Of Racism, Plague and “the Syrians”

The arrival of the bubonic plague in Sydney in January 1900, played into the fears of Anglo-Australians on the Pacific rim of “the coloured races”, “Asiatics”, and, essentially, anyone of non-Anglo-Celtic stock (and, let’s face it, Celtic people from Ireland also had some problems here). After all, one of the first pieces of legislation of the new federal parliament formally introduced 12 months later was the White Australia policy. While the major group feared was the Chinese, reference was also made in discussions in Sydney to “Syrians and Hindoos”, which was a portmanteau term to cover anybody from the Middle East, and no doubt including Lebanese people. Indeed, terms like Near East, Middle East and Far East, tell us much about the British origins and cultural loyalties of the people in Sydney who used them: From where we sit in Sydney, these areas look suspiciously like Far West, Middle West, and North West.

Even before the first case of plague in Sydney, the citizens awaited its arrival with trepidation. There were daily accounts of its progress along the shipping routes from Hong Kong, Noumea and New Caledonia. And within days of van driver Arthur Payne being struck down at Dawes Point on 26 January, approving stories appeared in the press of how Honolulu had dealt with the problem by burning down the Chinese quarter. (1)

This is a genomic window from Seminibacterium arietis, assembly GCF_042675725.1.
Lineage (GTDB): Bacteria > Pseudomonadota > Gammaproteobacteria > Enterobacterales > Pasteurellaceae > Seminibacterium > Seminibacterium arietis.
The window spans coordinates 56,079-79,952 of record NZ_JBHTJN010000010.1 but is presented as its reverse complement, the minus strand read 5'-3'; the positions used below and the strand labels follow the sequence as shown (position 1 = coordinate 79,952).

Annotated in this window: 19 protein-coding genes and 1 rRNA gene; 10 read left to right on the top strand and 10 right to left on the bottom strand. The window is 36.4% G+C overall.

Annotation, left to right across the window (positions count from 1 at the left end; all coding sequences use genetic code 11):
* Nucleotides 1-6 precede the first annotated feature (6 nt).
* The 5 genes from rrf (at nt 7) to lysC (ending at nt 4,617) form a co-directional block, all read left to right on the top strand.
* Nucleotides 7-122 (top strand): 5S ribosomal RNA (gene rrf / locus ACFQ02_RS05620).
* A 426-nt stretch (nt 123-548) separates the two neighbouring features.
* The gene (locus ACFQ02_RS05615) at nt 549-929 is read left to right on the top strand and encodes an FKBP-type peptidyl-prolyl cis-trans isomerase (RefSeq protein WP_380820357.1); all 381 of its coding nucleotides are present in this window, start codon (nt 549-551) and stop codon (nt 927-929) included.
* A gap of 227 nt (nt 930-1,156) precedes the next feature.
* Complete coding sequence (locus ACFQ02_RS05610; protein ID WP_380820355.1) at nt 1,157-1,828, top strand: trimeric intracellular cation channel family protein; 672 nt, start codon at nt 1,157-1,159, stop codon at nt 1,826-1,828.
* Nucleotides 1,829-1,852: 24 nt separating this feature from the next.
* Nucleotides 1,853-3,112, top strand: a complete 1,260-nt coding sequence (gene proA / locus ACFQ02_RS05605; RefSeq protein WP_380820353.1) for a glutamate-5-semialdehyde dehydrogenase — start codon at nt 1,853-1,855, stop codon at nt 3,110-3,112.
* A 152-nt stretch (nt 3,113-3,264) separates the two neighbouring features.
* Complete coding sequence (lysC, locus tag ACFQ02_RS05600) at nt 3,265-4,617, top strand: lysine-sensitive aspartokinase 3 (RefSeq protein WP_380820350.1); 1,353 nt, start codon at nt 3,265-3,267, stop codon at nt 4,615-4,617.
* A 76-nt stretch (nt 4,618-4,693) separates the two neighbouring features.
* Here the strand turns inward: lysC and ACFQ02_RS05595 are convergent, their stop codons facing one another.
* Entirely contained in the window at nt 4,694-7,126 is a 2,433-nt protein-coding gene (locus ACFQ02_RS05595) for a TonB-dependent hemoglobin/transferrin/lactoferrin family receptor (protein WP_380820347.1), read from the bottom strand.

Scarcely were the new year celebrations over than the good burghers of Redfern Council on 4th January 1900 discussed with some alarm the possibility of plague breaking out in the crowded quarter around the Elizabeth and Alderson Street areas inhabited by, according to Alderman Sullivan many Syrians and Indians living together. (2) Alderman Sullivan was concerned that if the plague reached these shores it would attackSyrians first. Presumably this was on account of perceived health risks and overcrowding, because he suggested the sanitary inspector should pay greater attention to their quarter. Alderman Jackson chimed in, claiming authority as he lived in their midst and had every opportunity of watching their mode of living, and he had no hesitation in saying that it was a menace to public health. He went on to recount how as many as 20 and 40 people slept in one room; not only that, but they did not sleep as white men would, but arranged themselves around the room against the wall. In fact, some of them slept sitting up. Their general habits were anything but desirable. (3)

The authority of this expert opinion may have been somewhat vitiated by its apparent presumption that the normal Anglo-Celtic method of slumber was to do it prone in the centre of the room, and that anything else was undesirable. Some may regard its expertise as being even more tattered by its lack of reference to the effects of poverty and to inadequate, unaffordable and insanitary housing. On the last, at least Alderman Parkes rebuked Alderman Sullivan by commenting that the area in question had been inspected and found to be clean. So far as he was concerned, the problem was one of a lack of building regulation. Well-intentioned as it was, and true as far as it went, this particular attitude to housing crisis was entirely consistent with the long-term response in Australia: housing problems could be fixed up by building regulation.(4) Certainly, redistribution of resources or even minimal social security were scarcely on the agenda of a society very much shaped by laissez-fairesocial and economic policies.